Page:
There are a number of older buildings along Woodward in this part of the county.  One of them,  the Vinsetta Garage, almost looks like it could have been there when this was still officially the Dixie Highway.  Woodward passes through Royal Oak, Huntington Woods and fashionable Ferndale before crossing 8 Mile and entering the city of Detroit.

Highland Park, MI Woodward near Orchestra Hall, Detroit
Woodward just north of downtown Detroit Detroit's new football and baseball facilities
Old Kern Block, Detroit

The trip through Detroit and Highland Park is not particularly scenic, although the area around the Model T Plaza shopping center would not have been out of place in the suburbs.  Just south of that, though, was a very rundown shopping area; one of the buildings still had a marquee for Highland Appliance, the appliance and consumer electronics chain that folded over a decade ago.  And I passed a library building in Highland Park that was boarded up.  But there are also signs of new housing in Detroit, which bodes well for the future.  Woodward passes through the New Center and Cultural Center areas before entering downtown.  North downtown is home to the Fox and State theaters, Comerica Park and Ford Field, and the Hockeytown Cafe.  Central downtown is still rather non-descript and lacking in amenities.  Woodward jogs a bit to avoid the new developments in the Campus Martius area (the Compuware building, with a Borders book store and a Hard Rock Cafe).  At Fort Street, the Dixie Highway turns right (note: Fort Street is closed for construction at Woodward at this writing, so take Woodward down to Congress, turn right, and then turn left to get onto Fort).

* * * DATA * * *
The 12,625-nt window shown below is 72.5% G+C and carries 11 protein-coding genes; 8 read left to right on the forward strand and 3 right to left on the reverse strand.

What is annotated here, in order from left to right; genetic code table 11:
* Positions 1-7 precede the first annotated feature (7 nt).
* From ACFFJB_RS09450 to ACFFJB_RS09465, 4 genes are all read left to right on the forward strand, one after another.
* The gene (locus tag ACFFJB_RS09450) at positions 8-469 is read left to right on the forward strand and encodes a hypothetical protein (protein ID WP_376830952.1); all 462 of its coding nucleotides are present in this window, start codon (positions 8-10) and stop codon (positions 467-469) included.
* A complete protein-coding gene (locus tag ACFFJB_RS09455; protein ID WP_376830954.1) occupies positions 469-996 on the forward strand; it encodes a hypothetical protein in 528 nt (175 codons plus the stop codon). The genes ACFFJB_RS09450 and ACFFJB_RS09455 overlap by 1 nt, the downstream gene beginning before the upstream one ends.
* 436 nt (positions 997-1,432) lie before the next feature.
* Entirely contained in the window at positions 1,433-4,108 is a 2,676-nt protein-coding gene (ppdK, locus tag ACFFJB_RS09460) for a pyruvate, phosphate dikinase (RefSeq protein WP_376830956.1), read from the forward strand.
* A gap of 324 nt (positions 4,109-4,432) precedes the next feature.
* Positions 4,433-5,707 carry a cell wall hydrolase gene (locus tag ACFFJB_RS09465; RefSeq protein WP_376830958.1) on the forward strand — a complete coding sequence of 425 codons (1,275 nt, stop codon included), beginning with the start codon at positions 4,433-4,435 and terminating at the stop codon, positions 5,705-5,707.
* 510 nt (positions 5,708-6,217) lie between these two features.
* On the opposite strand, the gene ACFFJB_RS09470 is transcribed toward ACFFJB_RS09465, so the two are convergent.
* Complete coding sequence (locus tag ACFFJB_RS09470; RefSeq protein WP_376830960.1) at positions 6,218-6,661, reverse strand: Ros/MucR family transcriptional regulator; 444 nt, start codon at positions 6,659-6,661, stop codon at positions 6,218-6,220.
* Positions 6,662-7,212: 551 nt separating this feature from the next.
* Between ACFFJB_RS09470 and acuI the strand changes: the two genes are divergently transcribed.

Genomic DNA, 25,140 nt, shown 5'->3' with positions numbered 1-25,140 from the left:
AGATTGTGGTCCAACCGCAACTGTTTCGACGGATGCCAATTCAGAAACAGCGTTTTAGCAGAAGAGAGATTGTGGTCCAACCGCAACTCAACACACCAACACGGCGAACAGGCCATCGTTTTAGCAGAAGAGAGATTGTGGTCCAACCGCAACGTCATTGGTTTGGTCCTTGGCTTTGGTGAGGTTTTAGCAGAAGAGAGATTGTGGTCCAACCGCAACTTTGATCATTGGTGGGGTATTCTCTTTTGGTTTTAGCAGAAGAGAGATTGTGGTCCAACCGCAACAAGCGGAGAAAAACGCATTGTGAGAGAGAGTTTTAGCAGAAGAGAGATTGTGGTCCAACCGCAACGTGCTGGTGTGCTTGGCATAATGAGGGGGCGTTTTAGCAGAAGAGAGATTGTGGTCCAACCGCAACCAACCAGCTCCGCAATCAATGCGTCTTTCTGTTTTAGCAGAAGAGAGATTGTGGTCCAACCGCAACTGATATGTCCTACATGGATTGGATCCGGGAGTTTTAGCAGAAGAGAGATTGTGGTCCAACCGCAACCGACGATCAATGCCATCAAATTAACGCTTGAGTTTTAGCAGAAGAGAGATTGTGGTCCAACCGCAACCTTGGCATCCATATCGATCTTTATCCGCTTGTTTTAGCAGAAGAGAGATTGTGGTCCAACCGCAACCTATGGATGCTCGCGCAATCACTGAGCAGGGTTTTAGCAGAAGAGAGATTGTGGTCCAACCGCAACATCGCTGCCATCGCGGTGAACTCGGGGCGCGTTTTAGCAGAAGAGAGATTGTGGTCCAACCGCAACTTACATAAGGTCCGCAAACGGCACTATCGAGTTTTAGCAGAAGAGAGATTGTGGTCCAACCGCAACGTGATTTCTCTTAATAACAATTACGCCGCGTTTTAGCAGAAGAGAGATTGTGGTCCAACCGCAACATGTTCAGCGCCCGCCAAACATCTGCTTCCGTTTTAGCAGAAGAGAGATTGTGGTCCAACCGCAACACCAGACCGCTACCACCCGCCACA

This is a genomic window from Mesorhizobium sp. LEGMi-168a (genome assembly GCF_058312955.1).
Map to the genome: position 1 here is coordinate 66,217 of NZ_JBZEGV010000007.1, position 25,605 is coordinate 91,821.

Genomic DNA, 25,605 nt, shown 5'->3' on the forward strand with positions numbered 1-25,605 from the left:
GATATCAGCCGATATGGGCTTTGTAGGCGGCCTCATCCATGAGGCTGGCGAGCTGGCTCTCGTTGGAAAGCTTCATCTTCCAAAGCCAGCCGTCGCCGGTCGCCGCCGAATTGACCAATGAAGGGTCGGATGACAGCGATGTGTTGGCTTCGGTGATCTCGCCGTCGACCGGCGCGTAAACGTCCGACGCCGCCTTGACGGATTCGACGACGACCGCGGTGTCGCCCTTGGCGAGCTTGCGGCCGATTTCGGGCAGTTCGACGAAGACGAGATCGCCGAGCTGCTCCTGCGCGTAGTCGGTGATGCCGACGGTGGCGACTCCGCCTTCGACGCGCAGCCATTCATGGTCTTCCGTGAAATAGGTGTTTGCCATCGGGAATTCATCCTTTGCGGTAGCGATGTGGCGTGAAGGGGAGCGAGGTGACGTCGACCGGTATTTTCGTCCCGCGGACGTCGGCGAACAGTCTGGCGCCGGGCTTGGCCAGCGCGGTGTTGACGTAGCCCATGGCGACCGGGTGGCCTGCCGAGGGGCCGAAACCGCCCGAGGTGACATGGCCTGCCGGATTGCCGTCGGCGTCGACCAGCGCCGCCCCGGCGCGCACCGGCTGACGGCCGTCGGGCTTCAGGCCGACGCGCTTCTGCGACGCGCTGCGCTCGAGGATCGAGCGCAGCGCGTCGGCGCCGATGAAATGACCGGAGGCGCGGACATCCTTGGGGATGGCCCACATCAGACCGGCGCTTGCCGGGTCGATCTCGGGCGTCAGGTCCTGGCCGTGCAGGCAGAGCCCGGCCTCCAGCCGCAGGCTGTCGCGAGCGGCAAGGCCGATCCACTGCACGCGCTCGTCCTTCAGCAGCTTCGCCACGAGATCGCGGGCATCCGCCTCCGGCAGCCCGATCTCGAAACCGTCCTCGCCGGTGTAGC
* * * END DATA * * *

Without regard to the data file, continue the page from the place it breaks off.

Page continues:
Detroit to Monroe

Pictures taken January 17, 2005

Fort and Cass, Detroit Fort Street Presbyterian Church, Detroit
The Dixie Highway follows Fort Street out of downtown Detroit.  This is not a particular scenic part of town, although it does have the grand Fort Street Presbyterian Church, visible in the right-hand photo.  The large concrete beam in the top part of the left-hand picture is the track for the People Mover, a shuttle train that travels in a loop around downtown Detroit.

Windsor, Ontario from Fort Street Ambassador Bridge ahead
The left-hand picture was taken near Fort Street and Rosa Parks Boulevard, not far from the main post office.  Here, you can see the Detroit River and the shoreline of Windsor, Ontario.  The main highlight along this stretch is the Ambassador Bridge connecting Detroit and Windsor.  Fort Street passes underneath the bridge.  You can see part of the bridge in the right-hand picture.  To the right is an old facility used by Greyhound Bus Lines.

Fort and Clark streets, Detroit Clark and Jefferson - old Boblo dock
After traveling 2 miles on Fort, turn left onto Clark Street to follow the original Dixie Highway route.  If you continued on Fort, you would be following a later routing of US 25.  Here, we'll be following the original route.  At the foot of Clark Street is one of the former Boblo Island docks.

Jefferson Avenue in Detroit Historic Fort Wayne, Detroit
Now Clark Street immediately ends, and you turn right onto West Jefferson, which we'll be following for several miles.  This stretch of Jefferson is heavily industrialized.  One highlight along the way is historic Fort Wayne.

Drawbridge over Rouge River, Detroit Jefferson Avenue, Ecorse
Downtown Wyandotte, Michigan Totem Pole, Wyandotte